GREEN BAY – Former Green Bay Packers general manager Ted Thompson revealed Wednesday that he has been suffering from an autonomic disorder and said it is the primary reason he is no longer leading the team’s football operations.
Thompson, who was inducted into the Packers Hall of Fame on Saturday night, released a statement through the Packers addressing his health.
“I have been diagnosed with an autonomic disorder,” Thompson said in the statement.”I feel that it’s important to mention that based on the test results and opinions of medical specialists, they feel that I do not fit the profile of someone suffering from chronic traumatic encephalopathy (CTE).”
Thompson played 10 seasons (1975-84) with the Houston Oilers, playing linebacker and serving primarily on special teams.
Green Bay Packers GM Ted Thompson speaks to the media about the team’s first-round pick of Kenny Clark at Lambeau Field on April 28, 2016. (Photo: Jim Matthews/USA TODAY NETWORK-Wisconsin)
According to the U.S. National Library of Medicine website, the autonomic nervous system is “the part of your nervous system that controls involuntary actions, such as the beating of your heart and the widening or narrowing of your blood vessels. When something goes wrong in this system, it can cause serious problems, including blood pressure and heart problems and trouble breathing and swallowing.”
The disorders can occur alone or as the result of another disease, such as Parkinson’s disease, alcoholism and diabetes, the website said.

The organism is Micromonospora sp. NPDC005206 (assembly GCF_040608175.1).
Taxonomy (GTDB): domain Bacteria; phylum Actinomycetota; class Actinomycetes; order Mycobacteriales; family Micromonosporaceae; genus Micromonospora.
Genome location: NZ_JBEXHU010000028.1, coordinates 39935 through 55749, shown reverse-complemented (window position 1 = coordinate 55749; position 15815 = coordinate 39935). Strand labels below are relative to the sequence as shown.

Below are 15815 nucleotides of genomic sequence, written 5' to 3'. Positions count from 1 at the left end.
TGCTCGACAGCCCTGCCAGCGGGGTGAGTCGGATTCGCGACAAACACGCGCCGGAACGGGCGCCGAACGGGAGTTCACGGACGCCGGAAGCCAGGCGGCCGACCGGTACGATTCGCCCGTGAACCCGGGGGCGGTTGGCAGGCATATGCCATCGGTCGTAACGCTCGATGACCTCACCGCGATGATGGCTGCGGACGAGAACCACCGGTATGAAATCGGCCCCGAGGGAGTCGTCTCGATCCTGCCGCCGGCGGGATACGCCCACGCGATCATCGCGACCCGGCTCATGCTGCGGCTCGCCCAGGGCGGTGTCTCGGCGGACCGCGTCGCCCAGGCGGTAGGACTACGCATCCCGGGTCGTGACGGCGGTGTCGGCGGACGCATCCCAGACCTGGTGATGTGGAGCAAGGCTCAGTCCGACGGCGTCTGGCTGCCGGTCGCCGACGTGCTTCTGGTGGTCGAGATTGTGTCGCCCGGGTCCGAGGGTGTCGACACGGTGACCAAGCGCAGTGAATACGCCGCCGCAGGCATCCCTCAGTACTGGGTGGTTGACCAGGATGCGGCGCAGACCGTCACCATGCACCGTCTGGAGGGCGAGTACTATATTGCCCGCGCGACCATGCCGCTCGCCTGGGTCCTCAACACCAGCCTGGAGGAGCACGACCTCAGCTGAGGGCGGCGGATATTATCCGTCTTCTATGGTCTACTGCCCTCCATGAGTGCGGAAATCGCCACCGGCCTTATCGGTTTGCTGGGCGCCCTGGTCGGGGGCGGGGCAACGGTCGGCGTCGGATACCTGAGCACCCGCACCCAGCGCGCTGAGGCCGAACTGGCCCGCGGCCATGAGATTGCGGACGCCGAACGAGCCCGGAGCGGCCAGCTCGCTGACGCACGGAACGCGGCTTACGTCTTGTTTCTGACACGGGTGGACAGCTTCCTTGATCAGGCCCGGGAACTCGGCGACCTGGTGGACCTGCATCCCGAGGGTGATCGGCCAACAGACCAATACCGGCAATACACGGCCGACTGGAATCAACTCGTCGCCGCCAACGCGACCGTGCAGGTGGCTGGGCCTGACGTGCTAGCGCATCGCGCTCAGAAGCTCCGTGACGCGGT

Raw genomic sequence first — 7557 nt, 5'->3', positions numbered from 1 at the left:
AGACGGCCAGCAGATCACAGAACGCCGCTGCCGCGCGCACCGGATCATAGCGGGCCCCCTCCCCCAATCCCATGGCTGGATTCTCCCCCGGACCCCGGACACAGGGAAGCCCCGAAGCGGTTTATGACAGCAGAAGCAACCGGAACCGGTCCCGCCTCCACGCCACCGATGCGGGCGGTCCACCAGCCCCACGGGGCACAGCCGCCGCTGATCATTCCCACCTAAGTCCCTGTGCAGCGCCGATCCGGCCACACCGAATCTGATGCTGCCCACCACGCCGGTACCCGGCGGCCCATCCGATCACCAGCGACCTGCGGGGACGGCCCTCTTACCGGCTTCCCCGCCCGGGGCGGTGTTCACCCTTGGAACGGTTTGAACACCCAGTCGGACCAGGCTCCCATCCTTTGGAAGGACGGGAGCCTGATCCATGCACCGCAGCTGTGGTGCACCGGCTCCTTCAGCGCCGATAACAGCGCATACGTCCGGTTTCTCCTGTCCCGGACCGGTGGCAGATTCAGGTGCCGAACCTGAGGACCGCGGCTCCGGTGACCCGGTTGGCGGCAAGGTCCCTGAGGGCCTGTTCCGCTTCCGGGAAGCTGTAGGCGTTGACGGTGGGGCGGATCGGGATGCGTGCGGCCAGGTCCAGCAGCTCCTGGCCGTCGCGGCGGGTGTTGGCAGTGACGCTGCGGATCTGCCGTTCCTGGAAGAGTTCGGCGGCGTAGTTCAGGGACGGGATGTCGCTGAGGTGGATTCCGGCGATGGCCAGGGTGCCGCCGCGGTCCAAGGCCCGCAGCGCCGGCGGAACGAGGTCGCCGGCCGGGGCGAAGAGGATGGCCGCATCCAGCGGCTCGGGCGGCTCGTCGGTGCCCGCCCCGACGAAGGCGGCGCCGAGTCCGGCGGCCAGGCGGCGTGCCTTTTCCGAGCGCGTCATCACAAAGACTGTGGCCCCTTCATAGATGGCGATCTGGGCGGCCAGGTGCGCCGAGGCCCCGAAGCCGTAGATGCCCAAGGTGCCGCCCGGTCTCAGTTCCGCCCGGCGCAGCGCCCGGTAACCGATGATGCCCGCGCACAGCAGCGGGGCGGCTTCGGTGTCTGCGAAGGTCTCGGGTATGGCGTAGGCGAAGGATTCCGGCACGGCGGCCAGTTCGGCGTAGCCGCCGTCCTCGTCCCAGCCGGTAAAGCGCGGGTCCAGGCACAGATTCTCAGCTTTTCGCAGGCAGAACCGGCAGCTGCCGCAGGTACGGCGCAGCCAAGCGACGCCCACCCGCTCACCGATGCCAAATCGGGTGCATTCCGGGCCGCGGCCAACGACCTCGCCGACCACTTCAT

Thompson did not say whether a specific disease or illness caused the disorder or whether the many tests he underwent revealed a cause.
“In consultation with team physician Dr. John Gray, I began a complete health evaluation that has included second opinions over the last year from the Medical College of Wisconsin, the Mayo Clinic and the UT Southwestern Medical Center,” Thompson said in the statement.
The first notable difference in Thompson’s appearance occurred at news conferences during the 2017 NFL draft. Thompson looked worn down and spoke slowly.
When the shareholders meeting took place at Lambeau Field in July of that year, Thompson looked much better.
However, the condition apparently worsened as the season wore on.
“Late in the 2017 season, (president) Mark Murphy and I had a conversation about my health and future with the Packers,” Thompson said. “At that time, we mutually agreed that it was in the best interests of myself and the organization to step away from my role as general manager.”
Thompson thanked the Packers medical staff and the entire organization for supporting him over the years and said he will continue to fight the disorder.
“I want to thank Dr. Gray, the medical professionals, the Green Bay Packers and my family for all that they have done and continue to do for me. It was a tremendous honor to be inducted into the Packers Hall of Fame this past weekend.
“The Green Bay community and the fans of the Packers have always been and will continue to be very special to me. It is my hope and belief that I will be able to overcome this disorder.
“Finally, I’d like to ask that you respect the privacy of myself and my family as we move forward.”